This spot mark the start of the steep decent into Nantahala Gorge, about 2500' over 4 miles. Even though it's not as taxing as the uphills, the steep downs are much harder on my knees. I have to go slow or else... But the views just keep getting better. The Nantahala National Forest is some of the best in the east.

Wayah Bald Shelter

Thank God for these shelters. It was really chilly on Sunday night--had to set my tent up inside the shelter to stay warm.

Wayah Bald

By Sunday evening I'd reached Wayah Bald for the awesome 360 view. This AT stop is also serviced by a road, making it popular with tourists. And why not?

Hawk flying at Siler's Bald

Sunday (10/26) was gorgeous. I stopped for lunch at Siler's Bald (I was actually there I later realized, I just took a different trail). The sun felt warm and I caught this hawk circling overhead. I feel better hiking now: have been doing 12-13 miles a day on average, slightly better than I'd hoped. And the terrain keeps getting bigger and steeper.

Waterfall at Winding Stair Gap

The drenching rains on Friday made hiking a nightmare, but it sure was blessed relief for this drought-starved area. So good to see water flowing. Scarcity of water has been the biggest challenge of the hike.

Albert Mtn Firetower

What a beastly climb! Anybody who's hiked the AT knows about the dreaded souther approach to Albert Mtn. That last 1/4 mile seems straight up with stairs and rocks (and my 50+ lb. pack full of wet clothes and 5 days food). But the payoff is tremendous. Here you get the 360 view from about 5200'.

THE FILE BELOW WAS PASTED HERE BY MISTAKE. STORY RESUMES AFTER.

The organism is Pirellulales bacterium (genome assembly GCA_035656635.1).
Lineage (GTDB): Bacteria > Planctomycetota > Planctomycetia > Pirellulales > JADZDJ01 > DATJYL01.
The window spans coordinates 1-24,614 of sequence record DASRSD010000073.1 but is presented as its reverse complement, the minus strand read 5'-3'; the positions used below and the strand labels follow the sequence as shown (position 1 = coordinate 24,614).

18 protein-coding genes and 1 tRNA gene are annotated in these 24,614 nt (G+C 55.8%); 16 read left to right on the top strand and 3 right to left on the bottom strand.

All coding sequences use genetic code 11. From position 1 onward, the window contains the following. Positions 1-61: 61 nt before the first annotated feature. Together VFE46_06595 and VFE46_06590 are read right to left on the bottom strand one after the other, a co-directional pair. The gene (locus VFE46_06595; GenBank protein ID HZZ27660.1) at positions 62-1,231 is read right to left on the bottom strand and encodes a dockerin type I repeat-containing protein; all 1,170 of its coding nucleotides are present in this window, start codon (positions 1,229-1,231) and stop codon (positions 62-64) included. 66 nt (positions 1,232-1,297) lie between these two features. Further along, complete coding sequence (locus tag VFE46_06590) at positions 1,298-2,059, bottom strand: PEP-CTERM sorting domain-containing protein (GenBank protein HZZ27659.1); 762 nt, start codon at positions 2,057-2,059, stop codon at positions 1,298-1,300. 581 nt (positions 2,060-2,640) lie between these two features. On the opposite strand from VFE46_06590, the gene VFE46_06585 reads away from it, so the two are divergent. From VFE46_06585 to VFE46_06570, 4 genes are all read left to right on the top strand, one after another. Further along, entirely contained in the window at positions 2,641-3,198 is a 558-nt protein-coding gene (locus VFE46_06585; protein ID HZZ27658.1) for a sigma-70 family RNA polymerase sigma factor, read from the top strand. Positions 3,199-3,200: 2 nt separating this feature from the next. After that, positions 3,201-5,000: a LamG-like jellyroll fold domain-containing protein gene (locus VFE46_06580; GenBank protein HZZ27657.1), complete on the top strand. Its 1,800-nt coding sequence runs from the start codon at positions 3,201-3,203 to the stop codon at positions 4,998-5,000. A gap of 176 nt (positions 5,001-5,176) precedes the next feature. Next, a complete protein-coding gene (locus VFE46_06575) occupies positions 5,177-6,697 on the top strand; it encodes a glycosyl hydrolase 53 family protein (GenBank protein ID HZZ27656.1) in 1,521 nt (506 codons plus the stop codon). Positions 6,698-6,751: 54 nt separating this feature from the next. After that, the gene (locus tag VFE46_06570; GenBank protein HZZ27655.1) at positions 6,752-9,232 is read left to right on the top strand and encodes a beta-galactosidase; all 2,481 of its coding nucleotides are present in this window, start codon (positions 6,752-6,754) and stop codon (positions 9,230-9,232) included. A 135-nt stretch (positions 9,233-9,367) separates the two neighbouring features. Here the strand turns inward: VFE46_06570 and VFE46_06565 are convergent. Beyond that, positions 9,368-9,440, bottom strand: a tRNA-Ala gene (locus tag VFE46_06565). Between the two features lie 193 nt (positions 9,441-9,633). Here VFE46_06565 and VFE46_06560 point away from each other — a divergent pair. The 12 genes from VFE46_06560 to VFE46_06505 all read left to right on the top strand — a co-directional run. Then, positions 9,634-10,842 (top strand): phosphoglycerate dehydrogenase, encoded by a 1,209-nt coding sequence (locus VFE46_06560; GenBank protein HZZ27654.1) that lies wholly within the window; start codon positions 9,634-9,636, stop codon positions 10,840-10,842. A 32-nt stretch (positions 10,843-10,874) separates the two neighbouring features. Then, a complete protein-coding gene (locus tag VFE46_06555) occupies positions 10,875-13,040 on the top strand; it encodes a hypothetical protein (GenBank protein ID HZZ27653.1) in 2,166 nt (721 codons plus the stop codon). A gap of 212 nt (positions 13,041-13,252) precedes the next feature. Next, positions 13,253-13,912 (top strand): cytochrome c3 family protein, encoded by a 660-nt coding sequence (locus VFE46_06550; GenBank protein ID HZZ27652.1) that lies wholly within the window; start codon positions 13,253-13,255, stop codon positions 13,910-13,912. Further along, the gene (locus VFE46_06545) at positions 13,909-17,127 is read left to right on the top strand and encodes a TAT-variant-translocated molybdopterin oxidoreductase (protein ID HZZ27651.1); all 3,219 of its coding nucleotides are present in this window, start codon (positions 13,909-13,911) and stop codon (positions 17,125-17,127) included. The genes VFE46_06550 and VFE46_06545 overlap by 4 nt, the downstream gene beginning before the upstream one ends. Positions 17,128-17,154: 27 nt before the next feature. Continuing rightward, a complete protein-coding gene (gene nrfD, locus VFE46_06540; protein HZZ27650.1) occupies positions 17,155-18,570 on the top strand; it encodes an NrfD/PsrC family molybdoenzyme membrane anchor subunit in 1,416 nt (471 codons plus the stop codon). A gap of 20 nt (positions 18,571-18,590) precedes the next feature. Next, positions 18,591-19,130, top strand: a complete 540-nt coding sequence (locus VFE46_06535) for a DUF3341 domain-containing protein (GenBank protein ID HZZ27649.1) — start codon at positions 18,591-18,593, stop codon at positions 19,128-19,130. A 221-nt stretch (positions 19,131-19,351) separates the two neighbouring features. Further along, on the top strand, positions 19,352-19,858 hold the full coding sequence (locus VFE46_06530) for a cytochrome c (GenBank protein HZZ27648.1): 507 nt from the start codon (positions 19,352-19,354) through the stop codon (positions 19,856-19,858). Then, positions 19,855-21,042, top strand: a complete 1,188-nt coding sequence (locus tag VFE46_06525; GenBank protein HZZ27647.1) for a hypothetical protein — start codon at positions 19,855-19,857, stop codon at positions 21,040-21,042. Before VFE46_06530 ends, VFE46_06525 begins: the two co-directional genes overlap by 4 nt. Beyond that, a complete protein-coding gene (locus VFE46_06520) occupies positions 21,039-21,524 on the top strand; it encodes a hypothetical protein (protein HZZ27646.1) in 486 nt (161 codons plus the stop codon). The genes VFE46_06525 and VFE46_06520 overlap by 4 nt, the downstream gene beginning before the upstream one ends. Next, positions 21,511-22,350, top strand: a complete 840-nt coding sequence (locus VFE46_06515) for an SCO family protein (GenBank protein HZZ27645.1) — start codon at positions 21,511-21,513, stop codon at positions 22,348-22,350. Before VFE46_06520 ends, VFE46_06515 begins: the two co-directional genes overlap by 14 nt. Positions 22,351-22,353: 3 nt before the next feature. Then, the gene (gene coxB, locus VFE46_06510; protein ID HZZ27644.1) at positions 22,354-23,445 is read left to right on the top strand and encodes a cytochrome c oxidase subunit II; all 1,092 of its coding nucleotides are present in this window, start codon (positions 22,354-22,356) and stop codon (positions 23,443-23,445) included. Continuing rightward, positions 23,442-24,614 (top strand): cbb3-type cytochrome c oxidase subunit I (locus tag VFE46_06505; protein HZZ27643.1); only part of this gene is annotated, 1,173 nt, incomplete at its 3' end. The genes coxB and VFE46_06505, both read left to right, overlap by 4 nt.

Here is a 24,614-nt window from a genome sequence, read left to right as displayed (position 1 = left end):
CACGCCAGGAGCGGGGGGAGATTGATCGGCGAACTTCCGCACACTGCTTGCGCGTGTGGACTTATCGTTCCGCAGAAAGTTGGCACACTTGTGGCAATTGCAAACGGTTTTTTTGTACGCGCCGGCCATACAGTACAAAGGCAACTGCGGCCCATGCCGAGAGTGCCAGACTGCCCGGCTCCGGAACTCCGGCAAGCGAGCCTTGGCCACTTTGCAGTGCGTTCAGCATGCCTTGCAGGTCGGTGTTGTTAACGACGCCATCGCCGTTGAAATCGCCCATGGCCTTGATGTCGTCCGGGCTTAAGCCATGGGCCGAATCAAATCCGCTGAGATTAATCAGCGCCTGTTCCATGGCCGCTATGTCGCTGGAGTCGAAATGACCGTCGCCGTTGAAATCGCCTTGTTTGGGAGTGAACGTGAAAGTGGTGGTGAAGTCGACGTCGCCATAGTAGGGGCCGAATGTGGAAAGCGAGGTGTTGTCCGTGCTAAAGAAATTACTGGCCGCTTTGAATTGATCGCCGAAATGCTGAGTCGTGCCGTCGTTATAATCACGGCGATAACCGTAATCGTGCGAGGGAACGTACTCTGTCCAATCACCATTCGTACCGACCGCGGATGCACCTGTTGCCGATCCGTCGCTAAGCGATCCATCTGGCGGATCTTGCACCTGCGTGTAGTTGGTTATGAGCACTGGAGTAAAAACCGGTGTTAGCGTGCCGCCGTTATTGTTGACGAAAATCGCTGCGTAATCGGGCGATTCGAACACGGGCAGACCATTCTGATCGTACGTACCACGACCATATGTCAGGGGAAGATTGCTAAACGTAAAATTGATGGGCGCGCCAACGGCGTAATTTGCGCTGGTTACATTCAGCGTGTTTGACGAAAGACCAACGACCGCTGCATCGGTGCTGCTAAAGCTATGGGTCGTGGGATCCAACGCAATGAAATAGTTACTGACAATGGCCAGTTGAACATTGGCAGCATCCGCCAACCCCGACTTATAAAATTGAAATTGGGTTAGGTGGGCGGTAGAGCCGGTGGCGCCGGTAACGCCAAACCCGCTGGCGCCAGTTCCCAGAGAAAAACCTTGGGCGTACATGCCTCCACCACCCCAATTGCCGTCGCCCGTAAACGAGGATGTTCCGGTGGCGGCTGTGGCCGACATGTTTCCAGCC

And such visibility too.

The Storm Passes

Just as quickly and threateningly as the bad weather moved in, the next day cold, dry air came in from the NW. Thank God. Friday was really a hard day. But every day is different up here.


You get the idea. Rain and cold all day. Every hiker's nightmare. Both me and my stuff got so wet I had to make an unscheduled stop to regroup.

The Hiawassee Inn, Ron and Co.

Had a great stay at the Hiawassee Inn. Ron and his crew took great care of me: did my laundry, let me borrow the van for dining and shopping, and took me back to the trail. Here we see Ron, his mom (age 88!)and a couple guests enjoying a late afternoon cookout and socializing. Ah, life in these trail towns looks sweet and simple.

Muskrat Creek Shelter, my first stop in NC